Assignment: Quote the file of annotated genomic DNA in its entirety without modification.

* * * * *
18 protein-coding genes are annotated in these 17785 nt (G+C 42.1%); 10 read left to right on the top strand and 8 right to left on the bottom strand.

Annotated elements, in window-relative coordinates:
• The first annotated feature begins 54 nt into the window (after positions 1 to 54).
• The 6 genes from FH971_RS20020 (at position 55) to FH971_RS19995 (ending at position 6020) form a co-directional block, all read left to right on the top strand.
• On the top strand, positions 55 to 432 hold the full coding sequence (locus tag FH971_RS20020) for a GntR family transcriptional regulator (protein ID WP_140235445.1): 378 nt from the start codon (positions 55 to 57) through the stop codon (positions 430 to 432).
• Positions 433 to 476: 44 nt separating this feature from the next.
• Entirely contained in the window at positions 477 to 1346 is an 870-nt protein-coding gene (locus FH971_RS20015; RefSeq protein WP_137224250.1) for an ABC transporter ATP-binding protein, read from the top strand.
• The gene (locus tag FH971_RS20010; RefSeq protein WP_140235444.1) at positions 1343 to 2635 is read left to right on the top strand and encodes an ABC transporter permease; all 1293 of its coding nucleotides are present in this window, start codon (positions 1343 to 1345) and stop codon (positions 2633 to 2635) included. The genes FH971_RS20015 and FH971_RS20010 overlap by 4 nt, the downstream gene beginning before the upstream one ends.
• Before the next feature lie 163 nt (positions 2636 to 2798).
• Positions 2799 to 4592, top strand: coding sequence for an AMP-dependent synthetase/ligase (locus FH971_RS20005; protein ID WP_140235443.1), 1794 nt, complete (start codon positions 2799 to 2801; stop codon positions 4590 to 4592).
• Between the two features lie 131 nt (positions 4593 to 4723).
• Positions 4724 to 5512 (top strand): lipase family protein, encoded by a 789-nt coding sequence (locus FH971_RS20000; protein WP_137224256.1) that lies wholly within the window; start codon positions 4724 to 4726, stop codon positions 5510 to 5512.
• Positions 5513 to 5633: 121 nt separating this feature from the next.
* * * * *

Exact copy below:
18 protein-coding genes are annotated in these 17785 nt (G+C 42.1%); 10 read left to right on the top strand and 8 right to left on the bottom strand.

Annotated elements, in window-relative coordinates:
• The first annotated feature begins 54 nt into the window (after positions 1 to 54).
• The 6 genes from FH971_RS20020 (at position 55) to FH971_RS19995 (ending at position 6020) form a co-directional block, all read left to right on the top strand.
• On the top strand, positions 55 to 432 hold the full coding sequence (locus tag FH971_RS20020) for a GntR family transcriptional regulator (protein ID WP_140235445.1): 378 nt from the start codon (positions 55 to 57) through the stop codon (positions 430 to 432).
• Positions 433 to 476: 44 nt separating this feature from the next.
• Entirely contained in the window at positions 477 to 1346 is an 870-nt protein-coding gene (locus FH971_RS20015; RefSeq protein WP_137224250.1) for an ABC transporter ATP-binding protein, read from the top strand.
• The gene (locus tag FH971_RS20010; RefSeq protein WP_140235444.1) at positions 1343 to 2635 is read left to right on the top strand and encodes an ABC transporter permease; all 1293 of its coding nucleotides are present in this window, start codon (positions 1343 to 1345) and stop codon (positions 2633 to 2635) included. The genes FH971_RS20015 and FH971_RS20010 overlap by 4 nt, the downstream gene beginning before the upstream one ends.
• Before the next feature lie 163 nt (positions 2636 to 2798).
• Positions 2799 to 4592, top strand: coding sequence for an AMP-dependent synthetase/ligase (locus FH971_RS20005; protein ID WP_140235443.1), 1794 nt, complete (start codon positions 2799 to 2801; stop codon positions 4590 to 4592).
• Between the two features lie 131 nt (positions 4593 to 4723).
• Positions 4724 to 5512 (top strand): lipase family protein, encoded by a 789-nt coding sequence (locus FH971_RS20000; protein WP_137224256.1) that lies wholly within the window; start codon positions 4724 to 4726, stop codon positions 5510 to 5512.
• Positions 5513 to 5633: 121 nt separating this feature from the next.